Several kinds of professionals perform psychotherapy or talk therapy. This field includes psychologists (Psy. D. or Ph.D.), licensed clinical social workers (L.C.S.W., or L.I.C.S.W.), and licensed professional counselors (L.P.C.). Colloquially, we use the word “therapist” to describe someone who uses dialogue to help their patients process their feelings and relieve mental anguish. These professionals do not prescribe medicine, but use talk therapy in various forms and can help you learn coping tools and strategies for treatment. Usually, reducing suffering is the primary goal of any kind of therapy.

What professionals you need on your team depends on your specific illness and its severity. Some people can successfully treat their illness through talk therapy by itself, and others need medication in addition to therapy. There are even people who get medical help and do not see a therapist, though I personally can’t recommend it. If you are on medicine and do not see a therapist, you will definitely want to cultivate your coping skills.  If your illness is severe, you do want to get both talk therapy and drug therapy at the same time. This gives you your greatest chance for remission.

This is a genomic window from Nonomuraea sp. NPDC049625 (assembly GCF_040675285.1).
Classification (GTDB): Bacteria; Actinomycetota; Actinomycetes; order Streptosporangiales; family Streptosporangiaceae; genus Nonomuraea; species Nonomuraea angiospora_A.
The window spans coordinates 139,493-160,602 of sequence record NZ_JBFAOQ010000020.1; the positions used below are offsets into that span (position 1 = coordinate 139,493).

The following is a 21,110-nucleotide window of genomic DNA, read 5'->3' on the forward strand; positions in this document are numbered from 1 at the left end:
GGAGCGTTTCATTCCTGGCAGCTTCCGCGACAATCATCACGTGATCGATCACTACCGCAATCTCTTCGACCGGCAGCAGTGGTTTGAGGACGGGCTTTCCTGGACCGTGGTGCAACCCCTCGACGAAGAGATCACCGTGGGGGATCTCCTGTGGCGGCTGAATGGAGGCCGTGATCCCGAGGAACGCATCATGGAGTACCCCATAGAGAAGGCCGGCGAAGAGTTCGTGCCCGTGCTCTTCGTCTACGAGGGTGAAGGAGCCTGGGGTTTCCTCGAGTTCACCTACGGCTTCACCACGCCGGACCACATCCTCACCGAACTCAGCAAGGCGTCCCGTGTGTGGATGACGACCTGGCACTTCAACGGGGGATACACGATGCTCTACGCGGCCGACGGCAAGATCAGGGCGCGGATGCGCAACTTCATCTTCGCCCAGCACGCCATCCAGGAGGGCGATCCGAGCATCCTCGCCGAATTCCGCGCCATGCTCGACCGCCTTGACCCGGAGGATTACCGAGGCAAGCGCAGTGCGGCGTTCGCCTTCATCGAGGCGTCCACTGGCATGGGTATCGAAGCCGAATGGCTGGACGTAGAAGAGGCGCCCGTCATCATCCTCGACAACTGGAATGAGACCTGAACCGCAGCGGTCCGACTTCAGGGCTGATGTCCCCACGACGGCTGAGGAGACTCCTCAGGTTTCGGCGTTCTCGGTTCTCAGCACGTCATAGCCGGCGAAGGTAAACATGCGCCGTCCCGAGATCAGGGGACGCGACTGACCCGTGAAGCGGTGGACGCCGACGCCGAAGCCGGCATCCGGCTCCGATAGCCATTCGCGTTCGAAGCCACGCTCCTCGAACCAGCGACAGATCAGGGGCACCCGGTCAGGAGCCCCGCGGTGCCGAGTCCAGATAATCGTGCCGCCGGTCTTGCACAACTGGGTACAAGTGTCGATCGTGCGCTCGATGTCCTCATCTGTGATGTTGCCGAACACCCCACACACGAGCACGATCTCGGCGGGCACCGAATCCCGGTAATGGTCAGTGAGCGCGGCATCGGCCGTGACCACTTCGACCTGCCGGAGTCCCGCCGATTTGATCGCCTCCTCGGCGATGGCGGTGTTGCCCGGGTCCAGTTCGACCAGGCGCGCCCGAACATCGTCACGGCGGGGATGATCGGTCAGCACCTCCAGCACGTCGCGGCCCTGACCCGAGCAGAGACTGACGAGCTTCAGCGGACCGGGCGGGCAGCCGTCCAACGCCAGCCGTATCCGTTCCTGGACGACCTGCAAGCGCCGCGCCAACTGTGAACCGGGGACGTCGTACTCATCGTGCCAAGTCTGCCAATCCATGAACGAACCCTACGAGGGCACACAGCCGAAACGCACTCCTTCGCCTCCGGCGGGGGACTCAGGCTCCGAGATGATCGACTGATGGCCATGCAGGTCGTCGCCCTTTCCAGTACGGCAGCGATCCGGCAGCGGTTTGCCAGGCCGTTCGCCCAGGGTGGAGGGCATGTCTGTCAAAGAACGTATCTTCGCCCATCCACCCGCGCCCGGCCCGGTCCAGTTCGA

Be aware that there are lots of procedures and policies you will have to follow in your recovery. Doctors’ offices, hospitals, and pharmacies all have policies that will not make sense to you, and it will sometimes be frustrating to get the help you need. You do have to jump through hoops involving paperwork and legal restrictions. Please do not be afraid or dissuaded by those hoops. Just keep taking the next step, making the next phone call, finding out the next task and completing it. This is a very tall order while dealing with depression, so ask someone to help you if you can. It is okay to ask loved ones for help; they usually do want to help you.

If you cannot find a psychiatrist on your own, make an appointment with your general practitioner or family doctor. In that appointment, the doctor will either write you the referral you need to become a new patient of a psychiatrist, or they will assess you themselves and possibly prescribe medication. This second option is considered less optimal, but some doctors bend the rules in tough situations, especially if insurance is an issue and they believe the diagnosis to be simple to medicate like major depressive disorder or generalized anxiety disorder